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You’ve probably heard that meal planning can help you save money, keep on track with a healthy diet, and free up more of your time. But if you’ve never been one to put much thought into your weekly menus, or you’re not a super-organized person by nature, the idea of meal planning can feel downright overwhelming.

I honestly started meal planning under duress. With just my husband and I to cook for, I have to humbly admit that we ate out a lot. But in January, my step-son moved in with us to complete his last semester of college and I knew we had to change our eating habits for several reasons. One, because of scheduling, I would probably end up running out at least 2 times to get food and two, we couldn’t afford how much we were spending on take out before so we for sure couldn’t with three people to feed. And three, our take out choices had become really unhealthy and left us feeling tired and bloated all of the time. I had to make meal planning work.

It was tough at first. Figuring out what everyone likes, trying to infuse some variety week after week and creating a once a week shopping list without forgetting anything were only a few of the obstacles I had to overcome.

It really is worth it though. Once you get into the swing of a meal planning system, you’ll be glad you did. These tips will help you figure out how to make meal planning work for you – so you can start saving money, time, and sanity!

If you’re still undecided on whether to take the plunge and commit to meal planning, here are three of the top reasons to give it a try:

 

3 Reasons Why You Should Meal Plan

 

1. Meal planning saves the time and mental energy you’d otherwise waste staring into the fridge deciding what to make, or aimlessly browsing the grocery store shelves, hoping for a flash of inspiration. No more getting to the end of a busy day and then having to pull together enough brainpower and ingredients to whip up something satisfying.

2. Meal planning makes healthier food choices automatic. The temptation to simply grab takeout is far less likely when you know you have something healthy, tasty, and easily accessible waiting for you at home.

3. Meal planning saves you money. When you plan ahead, you can shop around and take full advantage of sales and bulk prices. The impulse buying and overspending that go along with unplanned grocery shopping trips are naturally limited. And, of course, eating at home is nearly always cheaper than buying restaurant food!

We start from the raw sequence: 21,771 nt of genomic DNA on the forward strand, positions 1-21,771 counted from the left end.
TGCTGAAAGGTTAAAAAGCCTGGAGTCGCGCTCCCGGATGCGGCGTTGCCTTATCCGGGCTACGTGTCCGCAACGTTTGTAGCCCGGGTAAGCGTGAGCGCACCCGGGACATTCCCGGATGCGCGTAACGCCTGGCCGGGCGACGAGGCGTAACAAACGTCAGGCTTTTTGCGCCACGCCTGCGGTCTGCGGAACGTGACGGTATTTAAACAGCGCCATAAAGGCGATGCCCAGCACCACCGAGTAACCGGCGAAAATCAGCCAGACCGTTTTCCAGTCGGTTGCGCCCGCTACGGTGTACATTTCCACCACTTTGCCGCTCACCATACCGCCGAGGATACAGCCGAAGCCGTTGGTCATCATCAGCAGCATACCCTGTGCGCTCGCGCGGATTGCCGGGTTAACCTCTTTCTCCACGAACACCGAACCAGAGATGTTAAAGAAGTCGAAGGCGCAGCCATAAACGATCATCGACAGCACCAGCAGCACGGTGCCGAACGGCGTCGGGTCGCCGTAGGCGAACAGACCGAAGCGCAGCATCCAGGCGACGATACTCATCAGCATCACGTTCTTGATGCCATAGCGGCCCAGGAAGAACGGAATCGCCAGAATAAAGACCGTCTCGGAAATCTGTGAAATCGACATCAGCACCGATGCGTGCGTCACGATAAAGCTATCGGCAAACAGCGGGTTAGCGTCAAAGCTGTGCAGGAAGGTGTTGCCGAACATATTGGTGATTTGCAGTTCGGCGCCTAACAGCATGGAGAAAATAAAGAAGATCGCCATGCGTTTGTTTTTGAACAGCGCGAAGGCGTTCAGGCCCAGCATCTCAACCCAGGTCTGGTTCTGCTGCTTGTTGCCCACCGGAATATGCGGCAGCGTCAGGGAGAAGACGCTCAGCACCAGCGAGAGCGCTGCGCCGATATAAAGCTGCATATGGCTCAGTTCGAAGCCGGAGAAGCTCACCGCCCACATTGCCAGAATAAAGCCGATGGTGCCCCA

And here is an unexpected benefit I discovered when I started to meal plan: no more complaining or arguing or saying, “I don’t want that, how about this.” Once my family discovered I was committed to meal planning, they knew what to expect every night. I hung the meal plan on the fridge for all to see. I was flexible in as far as much dinners could be switched around but that is as far as I strayed. Surprisingly, everyone adapted quickly.

Here’s what you need to know and consider before you start cooking:

 

Meal Planning 101: 7 Tips To Get You Started

The good news is, once you figure this part out, you’ll be able to put your meal plans (almost) on autopilot. Keeping my old meal plans in a binder has helped me become faster at meal planning especially with rotating our favourite meals week to week. You may want to do that too.

1. Choose a plan that works for your life
First things first, you have to consider which types of meals appeal to you – to prepare as well as to eat!

Do you love coming home to the aroma of a crock pot full of simmering stew? Do you love the simplicity of frozen meals you can quickly toss in the oven to reheat? Casseroles, pot pies, chili, soups, and lasagna are tasty examples of meals that will freeze well and yield multiple meals per batch. Another option is having veggies pre-chopped and meat pre-seasoned that you can whip up into a quick and simple stir-fry or a nice big salad at the end of the day.

If you are a take-out junkie like we were, try some of these copy cat recipes of your favourite restaurants.

2. Get it down on paper
Make a master list of meals and ingredients that you already know you and your family will enjoy. Try to come up with at least 10-20 meals so you can rotate them and avoid getting stuck eating the exact same things every week (unless you are a particularly picky eater and that is what will make you happy, of course).